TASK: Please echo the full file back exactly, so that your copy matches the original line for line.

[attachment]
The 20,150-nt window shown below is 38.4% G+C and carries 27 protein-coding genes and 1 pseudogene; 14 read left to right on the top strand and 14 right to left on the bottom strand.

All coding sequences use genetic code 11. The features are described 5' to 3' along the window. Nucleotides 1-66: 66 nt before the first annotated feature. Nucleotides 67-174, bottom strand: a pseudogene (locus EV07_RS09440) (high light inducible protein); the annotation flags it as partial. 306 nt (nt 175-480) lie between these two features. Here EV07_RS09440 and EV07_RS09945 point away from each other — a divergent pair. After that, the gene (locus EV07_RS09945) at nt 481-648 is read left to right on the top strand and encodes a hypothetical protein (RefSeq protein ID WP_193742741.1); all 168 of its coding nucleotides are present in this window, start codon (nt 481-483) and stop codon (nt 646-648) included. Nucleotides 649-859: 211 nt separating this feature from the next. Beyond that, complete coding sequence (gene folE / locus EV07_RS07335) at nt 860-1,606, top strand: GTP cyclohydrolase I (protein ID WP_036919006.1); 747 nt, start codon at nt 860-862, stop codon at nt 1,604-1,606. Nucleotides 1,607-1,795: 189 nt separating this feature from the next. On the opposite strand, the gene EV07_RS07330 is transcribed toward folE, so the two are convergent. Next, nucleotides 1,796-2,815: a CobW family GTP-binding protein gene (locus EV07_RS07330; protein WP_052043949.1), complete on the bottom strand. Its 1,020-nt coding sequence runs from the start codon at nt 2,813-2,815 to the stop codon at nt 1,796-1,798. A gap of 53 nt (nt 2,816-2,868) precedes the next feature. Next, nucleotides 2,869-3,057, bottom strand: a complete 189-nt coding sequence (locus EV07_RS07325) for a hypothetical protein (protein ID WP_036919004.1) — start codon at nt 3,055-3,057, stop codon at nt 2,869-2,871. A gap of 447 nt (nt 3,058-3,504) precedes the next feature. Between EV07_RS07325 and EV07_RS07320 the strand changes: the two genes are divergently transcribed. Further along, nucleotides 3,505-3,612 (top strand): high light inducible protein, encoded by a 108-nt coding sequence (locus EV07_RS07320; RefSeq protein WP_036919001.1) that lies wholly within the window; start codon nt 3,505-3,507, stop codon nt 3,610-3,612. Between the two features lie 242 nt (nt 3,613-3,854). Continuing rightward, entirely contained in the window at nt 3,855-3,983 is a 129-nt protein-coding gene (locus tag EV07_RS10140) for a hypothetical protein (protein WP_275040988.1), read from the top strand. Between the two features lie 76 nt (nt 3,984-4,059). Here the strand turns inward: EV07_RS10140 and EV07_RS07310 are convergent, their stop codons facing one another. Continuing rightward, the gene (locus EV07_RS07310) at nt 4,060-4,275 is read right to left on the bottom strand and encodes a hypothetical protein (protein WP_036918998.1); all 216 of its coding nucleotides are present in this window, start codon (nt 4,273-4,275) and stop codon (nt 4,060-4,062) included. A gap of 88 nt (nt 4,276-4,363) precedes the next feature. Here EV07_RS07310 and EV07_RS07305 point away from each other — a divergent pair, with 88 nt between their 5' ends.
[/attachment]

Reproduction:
The 20,150-nt window shown below is 38.4% G+C and carries 27 protein-coding genes and 1 pseudogene; 14 read left to right on the top strand and 14 right to left on the bottom strand.

All coding sequences use genetic code 11. The features are described 5' to 3' along the window. Nucleotides 1-66: 66 nt before the first annotated feature. Nucleotides 67-174, bottom strand: a pseudogene (locus EV07_RS09440) (high light inducible protein); the annotation flags it as partial. 306 nt (nt 175-480) lie between these two features. Here EV07_RS09440 and EV07_RS09945 point away from each other — a divergent pair. After that, the gene (locus EV07_RS09945) at nt 481-648 is read left to right on the top strand and encodes a hypothetical protein (RefSeq protein ID WP_193742741.1); all 168 of its coding nucleotides are present in this window, start codon (nt 481-483) and stop codon (nt 646-648) included. Nucleotides 649-859: 211 nt separating this feature from the next. Beyond that, complete coding sequence (gene folE / locus EV07_RS07335) at nt 860-1,606, top strand: GTP cyclohydrolase I (protein ID WP_036919006.1); 747 nt, start codon at nt 860-862, stop codon at nt 1,604-1,606. Nucleotides 1,607-1,795: 189 nt separating this feature from the next. On the opposite strand, the gene EV07_RS07330 is transcribed toward folE, so the two are convergent. Next, nucleotides 1,796-2,815: a CobW family GTP-binding protein gene (locus EV07_RS07330; protein WP_052043949.1), complete on the bottom strand. Its 1,020-nt coding sequence runs from the start codon at nt 2,813-2,815 to the stop codon at nt 1,796-1,798. A gap of 53 nt (nt 2,816-2,868) precedes the next feature. Next, nucleotides 2,869-3,057, bottom strand: a complete 189-nt coding sequence (locus EV07_RS07325) for a hypothetical protein (protein ID WP_036919004.1) — start codon at nt 3,055-3,057, stop codon at nt 2,869-2,871. A gap of 447 nt (nt 3,058-3,504) precedes the next feature. Between EV07_RS07325 and EV07_RS07320 the strand changes: the two genes are divergently transcribed. Further along, nucleotides 3,505-3,612 (top strand): high light inducible protein, encoded by a 108-nt coding sequence (locus EV07_RS07320; RefSeq protein WP_036919001.1) that lies wholly within the window; start codon nt 3,505-3,507, stop codon nt 3,610-3,612. Between the two features lie 242 nt (nt 3,613-3,854). Continuing rightward, entirely contained in the window at nt 3,855-3,983 is a 129-nt protein-coding gene (locus tag EV07_RS10140) for a hypothetical protein (protein WP_275040988.1), read from the top strand. Between the two features lie 76 nt (nt 3,984-4,059). Here the strand turns inward: EV07_RS10140 and EV07_RS07310 are convergent, their stop codons facing one another. Continuing rightward, the gene (locus EV07_RS07310) at nt 4,060-4,275 is read right to left on the bottom strand and encodes a hypothetical protein (protein WP_036918998.1); all 216 of its coding nucleotides are present in this window, start codon (nt 4,273-4,275) and stop codon (nt 4,060-4,062) included. A gap of 88 nt (nt 4,276-4,363) precedes the next feature. Here EV07_RS07310 and EV07_RS07305 point away from each other — a divergent pair, with 88 nt between their 5' ends.